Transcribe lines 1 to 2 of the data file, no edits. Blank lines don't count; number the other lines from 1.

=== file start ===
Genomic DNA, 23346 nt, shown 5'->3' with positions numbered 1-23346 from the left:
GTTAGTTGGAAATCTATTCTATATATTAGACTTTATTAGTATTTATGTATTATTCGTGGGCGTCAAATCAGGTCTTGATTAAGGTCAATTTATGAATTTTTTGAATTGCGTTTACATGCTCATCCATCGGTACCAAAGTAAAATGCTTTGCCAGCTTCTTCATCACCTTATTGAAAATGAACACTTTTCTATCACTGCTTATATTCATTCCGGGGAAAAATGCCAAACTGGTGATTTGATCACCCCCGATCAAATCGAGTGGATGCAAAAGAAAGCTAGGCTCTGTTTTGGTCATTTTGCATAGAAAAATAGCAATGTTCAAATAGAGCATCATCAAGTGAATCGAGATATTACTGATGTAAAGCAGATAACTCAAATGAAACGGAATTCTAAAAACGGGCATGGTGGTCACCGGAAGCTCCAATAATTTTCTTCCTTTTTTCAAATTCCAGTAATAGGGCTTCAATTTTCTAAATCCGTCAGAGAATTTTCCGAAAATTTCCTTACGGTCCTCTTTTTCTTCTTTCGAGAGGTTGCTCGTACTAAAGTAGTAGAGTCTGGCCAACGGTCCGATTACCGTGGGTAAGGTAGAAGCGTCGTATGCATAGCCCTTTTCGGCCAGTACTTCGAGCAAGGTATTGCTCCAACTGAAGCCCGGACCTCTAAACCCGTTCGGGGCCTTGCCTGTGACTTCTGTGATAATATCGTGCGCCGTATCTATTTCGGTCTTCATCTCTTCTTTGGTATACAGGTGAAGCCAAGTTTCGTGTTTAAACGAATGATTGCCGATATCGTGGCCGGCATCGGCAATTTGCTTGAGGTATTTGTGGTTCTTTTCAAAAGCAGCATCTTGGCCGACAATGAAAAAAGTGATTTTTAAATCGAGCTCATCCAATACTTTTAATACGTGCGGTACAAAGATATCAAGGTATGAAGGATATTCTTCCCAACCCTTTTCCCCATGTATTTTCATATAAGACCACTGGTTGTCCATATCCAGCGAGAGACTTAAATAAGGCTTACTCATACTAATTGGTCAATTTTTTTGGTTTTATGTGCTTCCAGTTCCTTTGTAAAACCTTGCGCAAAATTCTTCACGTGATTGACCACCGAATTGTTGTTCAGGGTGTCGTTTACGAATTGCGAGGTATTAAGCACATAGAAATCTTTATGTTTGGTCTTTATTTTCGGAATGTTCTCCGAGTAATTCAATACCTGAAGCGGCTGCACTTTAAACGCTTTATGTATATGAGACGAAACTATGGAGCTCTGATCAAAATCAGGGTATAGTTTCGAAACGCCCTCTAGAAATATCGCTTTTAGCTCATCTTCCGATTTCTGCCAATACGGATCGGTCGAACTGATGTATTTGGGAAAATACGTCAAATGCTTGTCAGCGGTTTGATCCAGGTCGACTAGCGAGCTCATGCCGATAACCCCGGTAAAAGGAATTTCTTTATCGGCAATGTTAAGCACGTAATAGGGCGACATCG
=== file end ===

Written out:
Genomic DNA, 23346 nt, shown 5'->3' with positions numbered 1-23346 from the left:
GTTAGTTGGAAATCTATTCTATATATTAGACTTTATTAGTATTTATGTATTATTCGTGGGCGTCAAATCAGGTCTTGATTAAGGTCAATTTATGAATTTTTTGAATTGCGTTTACATGCTCATCCATCGGTACCAAAGTAAAATGCTTTGCCAGCTTCTTCATCACCTTATTGAAAATGAACACTTTTCTATCACTGCTTATATTCATTCCGGGGAAAAATGCCAAACTGGTGATTTGATCACCCCCGATCAAATCGAGTGGATGCAAAAGAAAGCTAGGCTCTGTTTTGGTCATTTTGCATAGAAAAATAGCAATGTTCAAATAGAGCATCATCAAGTGAATCGAGATATTACTGATGTAAAGCAGATAACTCAAATGAAACGGAATTCTAAAAACGGGCATGGTGGTCACCGGAAGCTCCAATAATTTTCTTCCTTTTTTCAAATTCCAGTAATAGGGCTTCAATTTTCTAAATCCGTCAGAGAATTTTCCGAAAATTTCCTTACGGTCCTCTTTTTCTTCTTTCGAGAGGTTGCTCGTACTAAAGTAGTAGAGTCTGGCCAACGGTCCGATTACCGTGGGTAAGGTAGAAGCGTCGTATGCATAGCCCTTTTCGGCCAGTACTTCGAGCAAGGTATTGCTCCAACTGAAGCCCGGACCTCTAAACCCGTTCGGGGCCTTGCCTGTGACTTCTGTGATAATATCGTGCGCCGTATCTATTTCGGTCTTCATCTCTTCTTTGGTATACAGGTGAAGCCAAGTTTCGTGTTTAAACGAATGATTGCCGATATCGTGGCCGGCATCGGCAATTTGCTTGAGGTATTTGTGGTTCTTTTCAAAAGCAGCATCTTGGCCGACAATGAAAAAAGTGATTTTTAAATCGAGCTCATCCAATACTTTTAATACGTGCGGTACAAAGATATCAAGGTATGAAGGATATTCTTCCCAACCCTTTTCCCCATGTATTTTCATATAAGACCACTGGTTGTCCATATCCAGCGAGAGACTTAAATAAGGCTTACTCATACTAATTGGTCAATTTTTTTGGTTTTATGTGCTTCCAGTTCCTTTGTAAAACCTTGCGCAAAATTCTTCACGTGATTGACCACCGAATTGTTGTTCAGGGTGTCGTTTACGAATTGCGAGGTATTAAGCACATAGAAATCTTTATGTTTGGTCTTTATTTTCGGAATGTTCTCCGAGTAATTCAATACCTGAAGCGGCTGCACTTTAAACGCTTTATGTATATGAGACGAAACTATGGAGCTCTGATCAAAATCAGGGTATAGTTTCGAAACGCCCTCTAGAAATATCGCTTTTAGCTCATCTTCCGATTTCTGCCAATACGGATCGGTCGAACTGATGTATTTGGGAAAATACGTCAAATGCTTGTCAGCGGTTTGATCCAGGTCGACTAGCGAGCTCATGCCGATAACCCCGGTAAAAGGAATTTCTTTATCGGCAATGTTAAGCACGTAATAGGGCGACATCG